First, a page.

Stephanie M. Knouse completed her B.A. in Spanish at Towson University in June 2000 after studying six months in Granada, Spain through the Centro de Lenguas Modernas. She taught secondary high school Spanish from 2000-2002 at Our Lady of Good Counsel in Wheaton, MD, after which she earned a M.A. in Spanish through the C. V. Starr Middlebury School in Madrid, Spain in 2003. Dr. Knouse returned to the states after a year in Spain and instructed secondary Spanish at Mount Hebron High School in Ellicott City, MD from 2003-2005. From 2005-2009, she attended the University of Florida and earned a Ph.D. in Hispanic Linguistics in December 2009. During the summer of 2008, Dr. Knouse attended the Universidad de Salamanca and collected data for her dissertation entitled "Variation of Aspectual Morphology: Stative Verbs in the Spanish of Salamanca."

Dr. Knouse's areas of expertise are language variation and change in Spanish, foreign language pedagogy, and second language acquisition.


Name Title Description


Teaching Internship

Designed for candidates enrolled in Furman's extended program. The course provides candidates with opportunities to plan and implement instruction, manage the classroom, evaluate student progress, communicate with other professionals and parents, and develop as professional educators under the supervision and mentoring of university and public school personnel.


Practicum: Secondary Teaching

Provides candidates with opportunities to apply theory and evidence-based practice in the classroom under the supervision of Furman faculty and mentorship of a master teacher.


Spain in the U.S. Imagination

Identification and examination of notions and representations of Spain in the United States from the seventeenth-century forward. Using a variety of texts and media, the course will consider causes and motivations for the varying and often contrasting impressions of Spain which have persistently dominated US thought throughout its history.


Spanish in the United States

Students will consider key notions of bilingualism, language ideology, and language policy as they relate to Spanish and English in the United States. We will also examine common features of bilingual speech, what is Spanglish?, and language maintenance or loss on the societal level. The class will reflect on how language use relates to one's culture and sense of identity. Students will become more familiar with the use of Spanish and English in the local community as well.


Community Based Learning

Community-based service or teaching project linking the classroom to the community in a process of experiential learning.


Hispanic Youth in America

Students will read narratives about Hispanic children in the U.S. and will consider topics related to bilingualism, education, and migration. Students will complete 15 hours at an after-school program that works primarily with Hispanic children.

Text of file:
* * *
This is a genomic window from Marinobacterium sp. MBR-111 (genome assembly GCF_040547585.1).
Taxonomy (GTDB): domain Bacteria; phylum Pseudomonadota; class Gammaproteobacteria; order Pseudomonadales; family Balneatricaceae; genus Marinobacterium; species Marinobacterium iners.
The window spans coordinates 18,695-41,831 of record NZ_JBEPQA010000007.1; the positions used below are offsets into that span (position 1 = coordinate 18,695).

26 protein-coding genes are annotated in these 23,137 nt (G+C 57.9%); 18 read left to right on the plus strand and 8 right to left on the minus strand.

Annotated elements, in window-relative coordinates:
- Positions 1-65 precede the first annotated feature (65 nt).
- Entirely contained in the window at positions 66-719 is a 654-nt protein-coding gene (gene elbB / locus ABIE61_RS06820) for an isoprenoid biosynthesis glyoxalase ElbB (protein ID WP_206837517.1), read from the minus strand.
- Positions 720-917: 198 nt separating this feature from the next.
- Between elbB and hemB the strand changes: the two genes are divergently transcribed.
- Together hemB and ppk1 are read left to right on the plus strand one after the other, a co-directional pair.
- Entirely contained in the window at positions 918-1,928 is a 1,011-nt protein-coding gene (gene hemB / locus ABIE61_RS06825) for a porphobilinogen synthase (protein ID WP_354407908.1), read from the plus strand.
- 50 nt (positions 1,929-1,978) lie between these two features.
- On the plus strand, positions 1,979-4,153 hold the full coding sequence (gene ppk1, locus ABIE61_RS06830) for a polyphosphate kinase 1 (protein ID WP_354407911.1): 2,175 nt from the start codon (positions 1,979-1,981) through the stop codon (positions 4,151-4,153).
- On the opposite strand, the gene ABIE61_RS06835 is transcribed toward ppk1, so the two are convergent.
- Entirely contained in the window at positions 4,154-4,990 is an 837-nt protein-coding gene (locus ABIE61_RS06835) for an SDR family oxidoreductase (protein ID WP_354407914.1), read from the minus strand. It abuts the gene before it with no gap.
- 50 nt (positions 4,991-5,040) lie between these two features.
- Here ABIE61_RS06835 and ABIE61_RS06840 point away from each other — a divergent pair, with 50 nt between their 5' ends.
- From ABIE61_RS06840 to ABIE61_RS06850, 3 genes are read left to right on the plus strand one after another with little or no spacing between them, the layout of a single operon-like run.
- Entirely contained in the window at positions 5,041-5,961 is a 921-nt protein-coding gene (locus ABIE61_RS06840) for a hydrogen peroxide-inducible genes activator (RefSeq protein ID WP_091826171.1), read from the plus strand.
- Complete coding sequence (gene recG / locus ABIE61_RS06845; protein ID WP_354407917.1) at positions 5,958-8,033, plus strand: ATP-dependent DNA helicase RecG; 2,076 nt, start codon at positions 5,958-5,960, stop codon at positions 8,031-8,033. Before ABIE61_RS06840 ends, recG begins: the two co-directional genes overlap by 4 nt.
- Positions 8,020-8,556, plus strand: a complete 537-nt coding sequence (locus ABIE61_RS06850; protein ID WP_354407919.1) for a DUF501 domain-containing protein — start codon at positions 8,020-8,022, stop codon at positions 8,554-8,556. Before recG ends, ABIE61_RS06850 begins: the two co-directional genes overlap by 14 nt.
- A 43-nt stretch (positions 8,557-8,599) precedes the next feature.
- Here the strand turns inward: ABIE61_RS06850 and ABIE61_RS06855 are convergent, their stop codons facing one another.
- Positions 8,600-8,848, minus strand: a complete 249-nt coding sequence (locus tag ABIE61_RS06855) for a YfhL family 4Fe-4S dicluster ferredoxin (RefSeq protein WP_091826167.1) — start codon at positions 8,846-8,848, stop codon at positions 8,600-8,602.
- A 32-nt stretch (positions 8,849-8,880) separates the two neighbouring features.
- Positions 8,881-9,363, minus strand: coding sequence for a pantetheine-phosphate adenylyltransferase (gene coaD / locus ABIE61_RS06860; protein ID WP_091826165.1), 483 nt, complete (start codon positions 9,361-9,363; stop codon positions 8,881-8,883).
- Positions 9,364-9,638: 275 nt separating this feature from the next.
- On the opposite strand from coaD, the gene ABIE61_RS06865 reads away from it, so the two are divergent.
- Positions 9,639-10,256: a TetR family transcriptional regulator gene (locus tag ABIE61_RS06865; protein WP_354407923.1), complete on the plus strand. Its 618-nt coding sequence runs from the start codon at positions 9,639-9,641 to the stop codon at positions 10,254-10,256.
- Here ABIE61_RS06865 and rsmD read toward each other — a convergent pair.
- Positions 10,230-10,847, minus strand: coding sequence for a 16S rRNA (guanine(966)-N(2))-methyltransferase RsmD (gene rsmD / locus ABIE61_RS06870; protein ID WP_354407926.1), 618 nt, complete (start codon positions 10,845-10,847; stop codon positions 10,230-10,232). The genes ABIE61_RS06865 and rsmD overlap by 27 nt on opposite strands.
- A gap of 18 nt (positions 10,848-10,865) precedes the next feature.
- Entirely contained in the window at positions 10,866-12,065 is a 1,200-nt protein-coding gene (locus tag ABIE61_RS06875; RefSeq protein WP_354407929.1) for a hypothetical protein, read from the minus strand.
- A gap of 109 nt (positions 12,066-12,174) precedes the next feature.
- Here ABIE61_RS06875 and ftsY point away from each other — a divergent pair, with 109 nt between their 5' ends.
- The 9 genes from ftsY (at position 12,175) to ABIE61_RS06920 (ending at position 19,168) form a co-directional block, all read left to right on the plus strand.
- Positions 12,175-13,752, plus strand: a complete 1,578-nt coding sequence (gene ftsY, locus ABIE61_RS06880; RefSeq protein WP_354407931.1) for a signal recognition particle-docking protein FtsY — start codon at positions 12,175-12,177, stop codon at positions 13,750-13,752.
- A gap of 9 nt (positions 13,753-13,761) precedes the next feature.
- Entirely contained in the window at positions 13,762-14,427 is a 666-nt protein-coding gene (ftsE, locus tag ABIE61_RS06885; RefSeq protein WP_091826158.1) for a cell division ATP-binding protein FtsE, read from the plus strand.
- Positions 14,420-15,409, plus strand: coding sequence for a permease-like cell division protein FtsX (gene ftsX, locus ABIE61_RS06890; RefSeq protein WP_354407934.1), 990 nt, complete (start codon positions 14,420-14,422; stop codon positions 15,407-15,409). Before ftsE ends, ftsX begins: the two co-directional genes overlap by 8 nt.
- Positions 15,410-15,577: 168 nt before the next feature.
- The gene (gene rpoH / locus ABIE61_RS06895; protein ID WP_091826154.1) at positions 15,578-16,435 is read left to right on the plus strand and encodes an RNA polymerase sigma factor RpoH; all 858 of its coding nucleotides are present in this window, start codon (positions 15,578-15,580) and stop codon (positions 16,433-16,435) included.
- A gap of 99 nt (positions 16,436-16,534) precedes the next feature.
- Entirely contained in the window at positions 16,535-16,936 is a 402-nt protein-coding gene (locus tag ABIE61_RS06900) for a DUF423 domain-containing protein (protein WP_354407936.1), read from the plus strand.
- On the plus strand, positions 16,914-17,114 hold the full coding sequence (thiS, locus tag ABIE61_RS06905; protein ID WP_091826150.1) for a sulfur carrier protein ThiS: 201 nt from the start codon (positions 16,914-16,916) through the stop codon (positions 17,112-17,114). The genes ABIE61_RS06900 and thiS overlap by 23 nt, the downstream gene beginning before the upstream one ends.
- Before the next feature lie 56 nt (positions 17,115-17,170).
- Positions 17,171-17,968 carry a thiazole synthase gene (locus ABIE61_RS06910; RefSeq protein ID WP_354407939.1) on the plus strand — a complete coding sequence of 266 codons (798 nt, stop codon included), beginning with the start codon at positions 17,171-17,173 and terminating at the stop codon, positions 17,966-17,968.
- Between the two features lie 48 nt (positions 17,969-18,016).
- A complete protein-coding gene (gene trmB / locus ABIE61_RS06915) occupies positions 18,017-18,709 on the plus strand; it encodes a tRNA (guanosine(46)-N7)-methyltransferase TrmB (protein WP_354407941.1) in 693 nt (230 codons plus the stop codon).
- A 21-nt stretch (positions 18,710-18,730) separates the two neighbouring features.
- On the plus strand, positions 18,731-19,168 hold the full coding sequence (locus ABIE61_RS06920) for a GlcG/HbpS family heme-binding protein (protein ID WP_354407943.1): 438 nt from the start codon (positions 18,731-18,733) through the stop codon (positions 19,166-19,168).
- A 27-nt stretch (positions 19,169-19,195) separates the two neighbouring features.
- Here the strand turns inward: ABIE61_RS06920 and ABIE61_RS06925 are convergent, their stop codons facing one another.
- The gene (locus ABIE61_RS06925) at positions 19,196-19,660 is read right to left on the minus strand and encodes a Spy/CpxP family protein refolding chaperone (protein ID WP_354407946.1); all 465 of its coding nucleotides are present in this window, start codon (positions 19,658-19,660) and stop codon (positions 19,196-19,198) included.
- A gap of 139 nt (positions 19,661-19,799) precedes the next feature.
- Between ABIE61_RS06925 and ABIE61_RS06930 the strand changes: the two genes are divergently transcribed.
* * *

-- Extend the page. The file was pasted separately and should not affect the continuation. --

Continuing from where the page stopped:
Teaching Frgn Lang Mthds, K-12

Introduction to a variety of language learning theories, with opportunities to develop materials and practice techniques appropriate to teaching foreign languages on any level. Field observations required. Emphasis on the teaching of the four skills, testing, culture, technology, and the development of foreign language proficiency.


Elementary Spanish I

Introduction to the sound system and grammatical structure necessary to develop listening, speaking, reading, and writing skills in Spanish. An appreciation of Spanish-speaking culture underlies the orientation of the course.


Elementary Spanish II

Continuation of the skills (speaking, listening, reading, writing) developed in first elementary course, with increased emphasis on vocabulary expansion, idiomatic expression, and cultural differences.


Intermediate Spanish I

Continuation of the development of proficiency in listening and speaking, while expanding the reading and writing skills.


Spanish Language House

Media such as newspapers, magazines, film, and television help focus regular discussions on current topics of concern to Hispanic society. Student journals are presented in both oral and written form. Spanish is used for all discussions and written work.


Spanish Service Learning

The main goal of this course is to serve and explore the community around us, in particular the Spanish-speaking community, through academic investigation and service work in Greenville or surroundings. Course consists of classroom meetings, community projects outside of class, and reflective assignments, through which the student will improve her/his use of Spanish, discover the local community, and help the people that live in that community.


Intro to Hispanic Linguistics

A systematic linguistic study of Spanish phonology, morphology, and syntax. Also considers the historical development of Spanish from its earliest stages to the present, as well as the language's regional, social, and contextual variations, and its presence in the United States.


Adv Spanish Oral & Wrtn Exprsn

Designed for advanced students to refine their spoken and written Spanish. Emphasis is on sustained expository, persuasive and rhetorical communication; on advanced grammar usage and syntax; and on precision in the production of phonological and intonational patterns of modern Spanish. Can be repeated for credit with a change in topic.


Advanced Hispanic Linguistics

In-depth study of an area of Hispanic linguisitcs with an emphasis on both theory and empirical research. Students may participate in a research project for a more profound understanding of course material. May be repeated with change of topic.

At any level of study, my goal is to make every student excited about learning Spanish. I want them to become empowered by knowing the language and culture, and to use it according to their individual goals. A critical step in achieving this objective is to emphasize student-centered activities in every lesson, since students are much more invested in the material when they understand and develop skills used in real-life conversational situations. I also feel my role as a language teacher is one of a facilitator and mentor.